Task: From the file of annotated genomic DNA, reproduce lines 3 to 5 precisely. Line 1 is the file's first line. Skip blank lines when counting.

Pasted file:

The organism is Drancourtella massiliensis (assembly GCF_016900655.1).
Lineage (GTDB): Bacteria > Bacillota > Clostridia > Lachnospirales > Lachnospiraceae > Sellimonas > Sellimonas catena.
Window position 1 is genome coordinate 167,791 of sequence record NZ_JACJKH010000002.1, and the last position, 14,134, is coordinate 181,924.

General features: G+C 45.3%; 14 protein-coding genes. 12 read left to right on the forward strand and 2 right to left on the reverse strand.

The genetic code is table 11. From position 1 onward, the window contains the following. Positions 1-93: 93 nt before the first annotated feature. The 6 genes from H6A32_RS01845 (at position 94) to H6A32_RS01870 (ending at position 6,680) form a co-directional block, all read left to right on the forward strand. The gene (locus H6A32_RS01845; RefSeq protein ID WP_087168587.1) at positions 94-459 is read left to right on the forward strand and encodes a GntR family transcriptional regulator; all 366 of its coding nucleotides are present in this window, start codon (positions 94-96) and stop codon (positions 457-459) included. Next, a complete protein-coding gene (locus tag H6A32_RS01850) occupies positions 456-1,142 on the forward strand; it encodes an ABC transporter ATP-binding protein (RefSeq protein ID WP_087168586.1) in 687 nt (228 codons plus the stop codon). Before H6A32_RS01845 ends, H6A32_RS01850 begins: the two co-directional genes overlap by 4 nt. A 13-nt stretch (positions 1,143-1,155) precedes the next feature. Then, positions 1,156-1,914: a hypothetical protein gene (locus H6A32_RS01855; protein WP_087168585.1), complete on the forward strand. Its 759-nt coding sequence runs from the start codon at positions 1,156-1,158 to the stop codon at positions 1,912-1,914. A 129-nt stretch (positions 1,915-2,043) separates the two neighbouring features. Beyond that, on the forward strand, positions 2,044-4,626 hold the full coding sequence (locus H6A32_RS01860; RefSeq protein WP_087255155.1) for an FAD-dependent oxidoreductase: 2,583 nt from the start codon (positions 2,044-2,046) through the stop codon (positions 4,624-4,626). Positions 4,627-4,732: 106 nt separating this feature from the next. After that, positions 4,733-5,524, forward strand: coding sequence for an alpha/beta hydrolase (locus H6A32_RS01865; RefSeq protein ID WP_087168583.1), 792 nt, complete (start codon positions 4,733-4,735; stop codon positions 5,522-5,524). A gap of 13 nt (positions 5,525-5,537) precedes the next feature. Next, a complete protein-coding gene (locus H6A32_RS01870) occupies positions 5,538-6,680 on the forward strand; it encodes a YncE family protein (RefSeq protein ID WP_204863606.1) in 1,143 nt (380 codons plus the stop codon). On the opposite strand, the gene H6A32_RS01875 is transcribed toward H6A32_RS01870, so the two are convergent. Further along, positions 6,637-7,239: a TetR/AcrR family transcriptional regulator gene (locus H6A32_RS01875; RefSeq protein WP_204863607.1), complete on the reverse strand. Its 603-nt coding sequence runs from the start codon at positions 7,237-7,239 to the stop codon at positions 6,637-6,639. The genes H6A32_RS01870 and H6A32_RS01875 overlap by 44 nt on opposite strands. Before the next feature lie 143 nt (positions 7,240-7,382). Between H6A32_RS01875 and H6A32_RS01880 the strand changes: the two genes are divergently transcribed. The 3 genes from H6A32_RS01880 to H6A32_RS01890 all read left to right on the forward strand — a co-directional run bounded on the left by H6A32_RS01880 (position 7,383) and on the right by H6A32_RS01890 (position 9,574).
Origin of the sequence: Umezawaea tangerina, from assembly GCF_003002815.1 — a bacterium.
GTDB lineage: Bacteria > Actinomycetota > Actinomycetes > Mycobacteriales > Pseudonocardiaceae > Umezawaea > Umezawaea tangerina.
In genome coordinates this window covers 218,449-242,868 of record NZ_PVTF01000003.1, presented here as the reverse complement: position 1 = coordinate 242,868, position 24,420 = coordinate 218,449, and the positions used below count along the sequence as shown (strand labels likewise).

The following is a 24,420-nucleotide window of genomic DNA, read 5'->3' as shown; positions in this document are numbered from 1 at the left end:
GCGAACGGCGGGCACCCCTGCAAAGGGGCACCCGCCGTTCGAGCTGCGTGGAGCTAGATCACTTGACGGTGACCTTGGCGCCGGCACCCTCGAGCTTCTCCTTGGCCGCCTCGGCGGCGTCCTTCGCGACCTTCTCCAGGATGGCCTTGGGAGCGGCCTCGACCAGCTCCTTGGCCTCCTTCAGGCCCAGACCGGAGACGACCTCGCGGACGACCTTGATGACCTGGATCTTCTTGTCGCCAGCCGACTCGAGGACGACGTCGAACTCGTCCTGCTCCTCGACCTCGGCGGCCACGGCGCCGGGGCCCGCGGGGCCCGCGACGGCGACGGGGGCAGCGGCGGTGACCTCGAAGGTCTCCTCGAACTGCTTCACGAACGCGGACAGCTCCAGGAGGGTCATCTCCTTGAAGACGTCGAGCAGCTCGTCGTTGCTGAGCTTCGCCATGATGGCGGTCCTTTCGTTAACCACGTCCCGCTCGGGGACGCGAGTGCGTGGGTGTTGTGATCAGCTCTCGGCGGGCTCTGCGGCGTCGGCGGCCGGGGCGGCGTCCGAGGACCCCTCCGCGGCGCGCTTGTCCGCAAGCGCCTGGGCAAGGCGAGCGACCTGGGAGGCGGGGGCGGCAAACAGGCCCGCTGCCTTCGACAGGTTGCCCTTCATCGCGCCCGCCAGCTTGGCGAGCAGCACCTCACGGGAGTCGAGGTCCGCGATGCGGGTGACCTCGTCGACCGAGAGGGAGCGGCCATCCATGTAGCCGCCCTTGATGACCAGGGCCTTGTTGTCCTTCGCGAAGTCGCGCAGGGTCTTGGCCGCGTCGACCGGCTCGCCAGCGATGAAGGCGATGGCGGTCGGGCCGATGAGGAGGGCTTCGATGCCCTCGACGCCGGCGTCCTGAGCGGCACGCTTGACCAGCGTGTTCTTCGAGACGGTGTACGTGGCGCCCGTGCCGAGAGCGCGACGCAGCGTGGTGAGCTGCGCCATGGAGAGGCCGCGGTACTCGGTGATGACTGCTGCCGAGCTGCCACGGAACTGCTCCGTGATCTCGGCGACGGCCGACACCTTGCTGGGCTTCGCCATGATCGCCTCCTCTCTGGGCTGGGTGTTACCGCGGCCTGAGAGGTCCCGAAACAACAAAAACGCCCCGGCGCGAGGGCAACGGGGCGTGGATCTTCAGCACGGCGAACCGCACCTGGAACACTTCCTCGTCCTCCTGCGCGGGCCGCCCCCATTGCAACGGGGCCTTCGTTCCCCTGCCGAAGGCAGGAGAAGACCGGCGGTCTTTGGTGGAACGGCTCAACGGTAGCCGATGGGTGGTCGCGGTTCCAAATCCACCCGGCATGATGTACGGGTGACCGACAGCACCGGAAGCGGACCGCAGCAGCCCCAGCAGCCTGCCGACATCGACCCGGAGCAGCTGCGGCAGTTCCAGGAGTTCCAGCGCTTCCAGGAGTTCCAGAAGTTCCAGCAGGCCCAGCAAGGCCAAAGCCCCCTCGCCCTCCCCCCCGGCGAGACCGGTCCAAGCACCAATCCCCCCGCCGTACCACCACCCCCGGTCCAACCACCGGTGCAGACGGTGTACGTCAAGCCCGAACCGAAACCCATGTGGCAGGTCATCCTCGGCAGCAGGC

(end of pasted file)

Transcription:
Window position 1 is genome coordinate 167,791 of sequence record NZ_JACJKH010000002.1, and the last position, 14,134, is coordinate 181,924.

General features: G+C 45.3%; 14 protein-coding genes. 12 read left to right on the forward strand and 2 right to left on the reverse strand.

The genetic code is table 11. From position 1 onward, the window contains the following. Positions 1-93: 93 nt before the first annotated feature. The 6 genes from H6A32_RS01845 (at position 94) to H6A32_RS01870 (ending at position 6,680) form a co-directional block, all read left to right on the forward strand. The gene (locus H6A32_RS01845; RefSeq protein ID WP_087168587.1) at positions 94-459 is read left to right on the forward strand and encodes a GntR family transcriptional regulator; all 366 of its coding nucleotides are present in this window, start codon (positions 94-96) and stop codon (positions 457-459) included. Next, a complete protein-coding gene (locus tag H6A32_RS01850) occupies positions 456-1,142 on the forward strand; it encodes an ABC transporter ATP-binding protein (RefSeq protein ID WP_087168586.1) in 687 nt (228 codons plus the stop codon). Before H6A32_RS01845 ends, H6A32_RS01850 begins: the two co-directional genes overlap by 4 nt. A 13-nt stretch (positions 1,143-1,155) precedes the next feature. Then, positions 1,156-1,914: a hypothetical protein gene (locus H6A32_RS01855; protein WP_087168585.1), complete on the forward strand. Its 759-nt coding sequence runs from the start codon at positions 1,156-1,158 to the stop codon at positions 1,912-1,914. A 129-nt stretch (positions 1,915-2,043) separates the two neighbouring features. Beyond that, on the forward strand, positions 2,044-4,626 hold the full coding sequence (locus H6A32_RS01860; RefSeq protein WP_087255155.1) for an FAD-dependent oxidoreductase: 2,583 nt from the start codon (positions 2,044-2,046) through the stop codon (positions 4,624-4,626). Positions 4,627-4,732: 106 nt separating this feature from the next. After that, positions 4,733-5,524, forward strand: coding sequence for an alpha/beta hydrolase (locus H6A32_RS01865; RefSeq protein ID WP_087168583.1), 792 nt, complete (start codon positions 4,733-4,735; stop codon positions 5,522-5,524). A gap of 13 nt (positions 5,525-5,537) precedes the next feature. Next, a complete protein-coding gene (locus H6A32_RS01870) occupies positions 5,538-6,680 on the forward strand; it encodes a YncE family protein (RefSeq protein ID WP_204863606.1) in 1,143 nt (380 codons plus the stop codon). On the opposite strand, the gene H6A32_RS01875 is transcribed toward H6A32_RS01870, so the two are convergent. Further along, positions 6,637-7,239: a TetR/AcrR family transcriptional regulator gene (locus H6A32_RS01875; RefSeq protein WP_204863607.1), complete on the reverse strand. Its 603-nt coding sequence runs from the start codon at positions 7,237-7,239 to the stop codon at positions 6,637-6,639. The genes H6A32_RS01870 and H6A32_RS01875 overlap by 44 nt on opposite strands. Before the next feature lie 143 nt (positions 7,240-7,382). Between H6A32_RS01875 and H6A32_RS01880 the strand changes: the two genes are divergently transcribed. The 3 genes from H6A32_RS01880 to H6A32_RS01890 all read left to right on the forward strand — a co-directional run bounded on the left by H6A32_RS01880 (position 7,383) and on the right by H6A32_RS01890 (position 9,574).